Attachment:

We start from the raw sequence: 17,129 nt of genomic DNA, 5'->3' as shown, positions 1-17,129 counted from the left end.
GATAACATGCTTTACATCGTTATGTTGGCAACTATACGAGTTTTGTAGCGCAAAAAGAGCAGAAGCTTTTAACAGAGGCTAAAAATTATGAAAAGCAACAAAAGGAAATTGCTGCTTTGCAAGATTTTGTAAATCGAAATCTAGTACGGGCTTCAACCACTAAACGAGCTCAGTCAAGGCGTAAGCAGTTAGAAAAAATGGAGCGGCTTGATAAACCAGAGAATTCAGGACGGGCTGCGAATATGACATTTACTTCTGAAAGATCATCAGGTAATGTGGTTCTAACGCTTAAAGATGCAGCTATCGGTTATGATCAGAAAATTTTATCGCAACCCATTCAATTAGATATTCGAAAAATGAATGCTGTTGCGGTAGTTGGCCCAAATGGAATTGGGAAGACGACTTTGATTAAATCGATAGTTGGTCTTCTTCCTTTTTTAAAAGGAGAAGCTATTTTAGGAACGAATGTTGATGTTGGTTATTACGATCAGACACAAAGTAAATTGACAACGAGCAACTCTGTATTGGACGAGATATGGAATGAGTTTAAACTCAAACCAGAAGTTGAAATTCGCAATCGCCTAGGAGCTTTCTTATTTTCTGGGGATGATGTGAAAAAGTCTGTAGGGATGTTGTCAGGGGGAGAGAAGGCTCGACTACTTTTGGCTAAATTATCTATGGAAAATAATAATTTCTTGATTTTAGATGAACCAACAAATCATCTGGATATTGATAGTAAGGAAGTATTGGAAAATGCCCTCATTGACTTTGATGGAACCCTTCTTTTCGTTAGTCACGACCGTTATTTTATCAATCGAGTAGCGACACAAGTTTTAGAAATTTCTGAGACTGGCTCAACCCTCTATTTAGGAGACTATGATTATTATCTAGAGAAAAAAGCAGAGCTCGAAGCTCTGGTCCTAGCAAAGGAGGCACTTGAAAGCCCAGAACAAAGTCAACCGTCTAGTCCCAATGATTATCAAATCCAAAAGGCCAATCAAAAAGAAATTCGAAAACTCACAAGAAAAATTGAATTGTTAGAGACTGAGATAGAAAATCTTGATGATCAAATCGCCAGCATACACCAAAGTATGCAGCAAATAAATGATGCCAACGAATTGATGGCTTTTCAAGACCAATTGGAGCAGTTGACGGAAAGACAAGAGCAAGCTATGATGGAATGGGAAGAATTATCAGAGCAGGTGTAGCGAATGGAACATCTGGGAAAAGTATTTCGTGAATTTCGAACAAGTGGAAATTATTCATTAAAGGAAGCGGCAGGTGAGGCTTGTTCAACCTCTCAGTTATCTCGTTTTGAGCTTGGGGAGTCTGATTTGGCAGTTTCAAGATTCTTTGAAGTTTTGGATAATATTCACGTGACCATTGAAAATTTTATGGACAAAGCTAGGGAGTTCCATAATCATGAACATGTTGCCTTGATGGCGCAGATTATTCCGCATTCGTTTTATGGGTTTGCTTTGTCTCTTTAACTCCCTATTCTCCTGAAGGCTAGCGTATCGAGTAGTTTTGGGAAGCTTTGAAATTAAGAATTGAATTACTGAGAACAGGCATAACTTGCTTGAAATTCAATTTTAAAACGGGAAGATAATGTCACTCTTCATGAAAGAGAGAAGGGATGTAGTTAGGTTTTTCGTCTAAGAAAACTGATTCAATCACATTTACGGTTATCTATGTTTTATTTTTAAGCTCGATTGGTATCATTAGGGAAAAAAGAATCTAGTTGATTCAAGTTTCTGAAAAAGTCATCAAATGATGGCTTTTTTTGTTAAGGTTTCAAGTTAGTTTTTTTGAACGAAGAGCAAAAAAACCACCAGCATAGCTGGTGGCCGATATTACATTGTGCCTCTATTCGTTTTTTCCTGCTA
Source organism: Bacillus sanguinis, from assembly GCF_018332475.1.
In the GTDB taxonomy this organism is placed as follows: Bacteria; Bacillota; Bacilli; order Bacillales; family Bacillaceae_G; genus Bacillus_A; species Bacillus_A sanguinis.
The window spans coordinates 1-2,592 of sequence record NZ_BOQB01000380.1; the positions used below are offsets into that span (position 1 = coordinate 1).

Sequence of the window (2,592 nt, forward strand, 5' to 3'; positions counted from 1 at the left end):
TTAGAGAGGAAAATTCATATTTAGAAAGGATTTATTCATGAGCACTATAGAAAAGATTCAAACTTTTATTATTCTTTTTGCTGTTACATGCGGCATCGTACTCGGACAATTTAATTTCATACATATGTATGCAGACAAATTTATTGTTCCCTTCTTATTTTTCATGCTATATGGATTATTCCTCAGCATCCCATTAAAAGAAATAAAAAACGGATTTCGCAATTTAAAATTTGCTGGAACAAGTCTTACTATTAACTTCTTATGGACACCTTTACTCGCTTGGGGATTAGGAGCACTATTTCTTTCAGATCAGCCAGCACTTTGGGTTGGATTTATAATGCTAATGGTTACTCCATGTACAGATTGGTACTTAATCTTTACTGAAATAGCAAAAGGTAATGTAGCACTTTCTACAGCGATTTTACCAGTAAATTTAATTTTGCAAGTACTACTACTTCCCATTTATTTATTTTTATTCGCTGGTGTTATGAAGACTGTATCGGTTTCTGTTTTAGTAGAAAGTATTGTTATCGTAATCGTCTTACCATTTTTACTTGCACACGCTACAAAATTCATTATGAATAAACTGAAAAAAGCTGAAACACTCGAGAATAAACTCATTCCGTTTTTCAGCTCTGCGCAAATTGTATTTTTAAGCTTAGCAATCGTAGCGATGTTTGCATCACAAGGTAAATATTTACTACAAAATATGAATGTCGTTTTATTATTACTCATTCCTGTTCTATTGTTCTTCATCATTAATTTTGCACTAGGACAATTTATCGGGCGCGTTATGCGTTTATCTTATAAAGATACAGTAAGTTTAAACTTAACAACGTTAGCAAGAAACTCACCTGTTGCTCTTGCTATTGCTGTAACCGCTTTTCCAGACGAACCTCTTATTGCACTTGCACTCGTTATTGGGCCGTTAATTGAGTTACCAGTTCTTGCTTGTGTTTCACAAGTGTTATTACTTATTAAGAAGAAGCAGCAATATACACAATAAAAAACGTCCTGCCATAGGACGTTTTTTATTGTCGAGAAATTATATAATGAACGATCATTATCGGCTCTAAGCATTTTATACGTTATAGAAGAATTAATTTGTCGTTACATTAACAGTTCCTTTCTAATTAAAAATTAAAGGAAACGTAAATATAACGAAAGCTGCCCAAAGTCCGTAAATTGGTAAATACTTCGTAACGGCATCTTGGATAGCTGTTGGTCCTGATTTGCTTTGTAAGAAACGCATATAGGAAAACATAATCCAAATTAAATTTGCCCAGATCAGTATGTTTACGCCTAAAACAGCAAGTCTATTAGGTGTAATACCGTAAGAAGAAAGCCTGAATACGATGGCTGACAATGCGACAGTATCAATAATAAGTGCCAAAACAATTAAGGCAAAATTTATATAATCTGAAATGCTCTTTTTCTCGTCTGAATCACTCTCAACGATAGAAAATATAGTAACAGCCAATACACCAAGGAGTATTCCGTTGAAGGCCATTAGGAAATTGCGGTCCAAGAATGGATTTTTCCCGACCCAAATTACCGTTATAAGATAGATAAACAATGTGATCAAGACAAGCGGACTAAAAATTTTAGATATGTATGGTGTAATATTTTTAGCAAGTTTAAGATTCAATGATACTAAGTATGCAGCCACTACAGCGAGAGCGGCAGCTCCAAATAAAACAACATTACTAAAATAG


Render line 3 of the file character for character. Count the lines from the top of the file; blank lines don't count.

Source organism: Bacillus sanguinis, from assembly GCF_018332475.1.